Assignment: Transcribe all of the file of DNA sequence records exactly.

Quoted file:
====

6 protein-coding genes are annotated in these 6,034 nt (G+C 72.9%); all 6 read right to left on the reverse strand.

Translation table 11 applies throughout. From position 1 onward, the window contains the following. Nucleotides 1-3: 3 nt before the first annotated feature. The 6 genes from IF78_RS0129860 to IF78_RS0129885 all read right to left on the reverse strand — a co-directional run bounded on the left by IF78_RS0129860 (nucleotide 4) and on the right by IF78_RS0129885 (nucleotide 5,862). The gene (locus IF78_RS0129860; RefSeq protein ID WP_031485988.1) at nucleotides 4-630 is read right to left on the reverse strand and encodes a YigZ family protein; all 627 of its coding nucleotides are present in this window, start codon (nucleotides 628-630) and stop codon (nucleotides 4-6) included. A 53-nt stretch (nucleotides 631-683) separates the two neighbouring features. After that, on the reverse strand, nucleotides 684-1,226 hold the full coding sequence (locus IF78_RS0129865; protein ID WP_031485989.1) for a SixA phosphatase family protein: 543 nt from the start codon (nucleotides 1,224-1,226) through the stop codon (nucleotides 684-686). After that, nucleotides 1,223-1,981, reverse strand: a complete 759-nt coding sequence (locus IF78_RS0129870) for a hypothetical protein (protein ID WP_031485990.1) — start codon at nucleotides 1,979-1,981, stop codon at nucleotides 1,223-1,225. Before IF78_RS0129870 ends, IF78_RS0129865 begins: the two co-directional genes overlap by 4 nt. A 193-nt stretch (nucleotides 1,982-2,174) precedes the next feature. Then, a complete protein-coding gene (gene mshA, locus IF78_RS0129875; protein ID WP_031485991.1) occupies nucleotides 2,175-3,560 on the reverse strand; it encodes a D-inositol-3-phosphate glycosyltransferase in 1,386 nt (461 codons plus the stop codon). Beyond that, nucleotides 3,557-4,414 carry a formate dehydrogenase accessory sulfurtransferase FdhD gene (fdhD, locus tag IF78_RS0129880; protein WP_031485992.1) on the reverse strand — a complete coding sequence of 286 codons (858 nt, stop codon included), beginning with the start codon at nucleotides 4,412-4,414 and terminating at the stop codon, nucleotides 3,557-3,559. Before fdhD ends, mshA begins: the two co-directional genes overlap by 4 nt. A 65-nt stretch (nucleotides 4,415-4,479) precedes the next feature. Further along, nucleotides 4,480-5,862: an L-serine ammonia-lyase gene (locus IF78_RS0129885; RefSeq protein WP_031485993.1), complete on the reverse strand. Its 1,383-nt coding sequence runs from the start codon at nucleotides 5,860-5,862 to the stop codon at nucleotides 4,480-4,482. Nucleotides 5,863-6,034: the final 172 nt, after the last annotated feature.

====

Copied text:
6 protein-coding genes are annotated in these 6,034 nt (G+C 72.9%); all 6 read right to left on the reverse strand.

Translation table 11 applies throughout. From position 1 onward, the window contains the following. Nucleotides 1-3: 3 nt before the first annotated feature. The 6 genes from IF78_RS0129860 to IF78_RS0129885 all read right to left on the reverse strand — a co-directional run bounded on the left by IF78_RS0129860 (nucleotide 4) and on the right by IF78_RS0129885 (nucleotide 5,862). The gene (locus IF78_RS0129860; RefSeq protein ID WP_031485988.1) at nucleotides 4-630 is read right to left on the reverse strand and encodes a YigZ family protein; all 627 of its coding nucleotides are present in this window, start codon (nucleotides 628-630) and stop codon (nucleotides 4-6) included. A 53-nt stretch (nucleotides 631-683) separates the two neighbouring features. After that, on the reverse strand, nucleotides 684-1,226 hold the full coding sequence (locus IF78_RS0129865; protein ID WP_031485989.1) for a SixA phosphatase family protein: 543 nt from the start codon (nucleotides 1,224-1,226) through the stop codon (nucleotides 684-686). After that, nucleotides 1,223-1,981, reverse strand: a complete 759-nt coding sequence (locus IF78_RS0129870) for a hypothetical protein (protein ID WP_031485990.1) — start codon at nucleotides 1,979-1,981, stop codon at nucleotides 1,223-1,225. Before IF78_RS0129870 ends, IF78_RS0129865 begins: the two co-directional genes overlap by 4 nt. A 193-nt stretch (nucleotides 1,982-2,174) precedes the next feature. Then, a complete protein-coding gene (gene mshA, locus IF78_RS0129875; protein ID WP_031485991.1) occupies nucleotides 2,175-3,560 on the reverse strand; it encodes a D-inositol-3-phosphate glycosyltransferase in 1,386 nt (461 codons plus the stop codon). Beyond that, nucleotides 3,557-4,414 carry a formate dehydrogenase accessory sulfurtransferase FdhD gene (fdhD, locus tag IF78_RS0129880; protein WP_031485992.1) on the reverse strand — a complete coding sequence of 286 codons (858 nt, stop codon included), beginning with the start codon at nucleotides 4,412-4,414 and terminating at the stop codon, nucleotides 3,557-3,559. Before fdhD ends, mshA begins: the two co-directional genes overlap by 4 nt. A 65-nt stretch (nucleotides 4,415-4,479) precedes the next feature. Further along, nucleotides 4,480-5,862: an L-serine ammonia-lyase gene (locus IF78_RS0129885; RefSeq protein WP_031485993.1), complete on the reverse strand. Its 1,383-nt coding sequence runs from the start codon at nucleotides 5,860-5,862 to the stop codon at nucleotides 4,480-4,482. Nucleotides 5,863-6,034: the final 172 nt, after the last annotated feature.